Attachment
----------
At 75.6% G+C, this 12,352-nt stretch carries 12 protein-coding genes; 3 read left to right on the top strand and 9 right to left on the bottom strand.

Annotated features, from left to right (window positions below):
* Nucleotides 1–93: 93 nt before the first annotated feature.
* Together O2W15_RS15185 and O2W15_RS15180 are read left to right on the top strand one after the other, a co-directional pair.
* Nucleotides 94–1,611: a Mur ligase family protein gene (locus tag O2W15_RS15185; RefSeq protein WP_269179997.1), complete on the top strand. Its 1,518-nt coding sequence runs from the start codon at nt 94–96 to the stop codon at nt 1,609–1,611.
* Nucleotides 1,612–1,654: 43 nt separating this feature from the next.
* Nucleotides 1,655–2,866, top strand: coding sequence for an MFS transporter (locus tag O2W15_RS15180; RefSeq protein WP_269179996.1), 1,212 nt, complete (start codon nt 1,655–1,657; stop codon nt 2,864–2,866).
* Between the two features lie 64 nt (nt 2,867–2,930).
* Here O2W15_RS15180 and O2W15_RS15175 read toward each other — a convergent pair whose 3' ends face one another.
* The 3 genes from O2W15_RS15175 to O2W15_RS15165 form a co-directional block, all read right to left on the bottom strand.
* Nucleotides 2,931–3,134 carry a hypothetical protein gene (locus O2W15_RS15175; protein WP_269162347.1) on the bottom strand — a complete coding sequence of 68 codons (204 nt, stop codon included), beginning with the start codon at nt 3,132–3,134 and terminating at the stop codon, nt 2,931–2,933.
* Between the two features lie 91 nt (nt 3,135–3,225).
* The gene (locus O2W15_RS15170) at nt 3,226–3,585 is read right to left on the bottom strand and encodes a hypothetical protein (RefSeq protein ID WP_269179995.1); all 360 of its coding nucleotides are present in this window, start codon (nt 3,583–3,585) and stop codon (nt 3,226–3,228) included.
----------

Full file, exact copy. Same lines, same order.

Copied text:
At 75.6% G+C, this 12,352-nt stretch carries 12 protein-coding genes; 3 read left to right on the top strand and 9 right to left on the bottom strand.

Annotated features, from left to right (window positions below):
* Nucleotides 1–93: 93 nt before the first annotated feature.
* Together O2W15_RS15185 and O2W15_RS15180 are read left to right on the top strand one after the other, a co-directional pair.
* Nucleotides 94–1,611: a Mur ligase family protein gene (locus tag O2W15_RS15185; RefSeq protein WP_269179997.1), complete on the top strand. Its 1,518-nt coding sequence runs from the start codon at nt 94–96 to the stop codon at nt 1,609–1,611.
* Nucleotides 1,612–1,654: 43 nt separating this feature from the next.
* Nucleotides 1,655–2,866, top strand: coding sequence for an MFS transporter (locus tag O2W15_RS15180; RefSeq protein WP_269179996.1), 1,212 nt, complete (start codon nt 1,655–1,657; stop codon nt 2,864–2,866).
* Between the two features lie 64 nt (nt 2,867–2,930).
* Here O2W15_RS15180 and O2W15_RS15175 read toward each other — a convergent pair whose 3' ends face one another.
* The 3 genes from O2W15_RS15175 to O2W15_RS15165 form a co-directional block, all read right to left on the bottom strand.
* Nucleotides 2,931–3,134 carry a hypothetical protein gene (locus O2W15_RS15175; protein WP_269162347.1) on the bottom strand — a complete coding sequence of 68 codons (204 nt, stop codon included), beginning with the start codon at nt 3,132–3,134 and terminating at the stop codon, nt 2,931–2,933.
* Between the two features lie 91 nt (nt 3,135–3,225).
* The gene (locus O2W15_RS15170) at nt 3,226–3,585 is read right to left on the bottom strand and encodes a hypothetical protein (RefSeq protein ID WP_269179995.1); all 360 of its coding nucleotides are present in this window, start codon (nt 3,583–3,585) and stop codon (nt 3,226–3,228) included.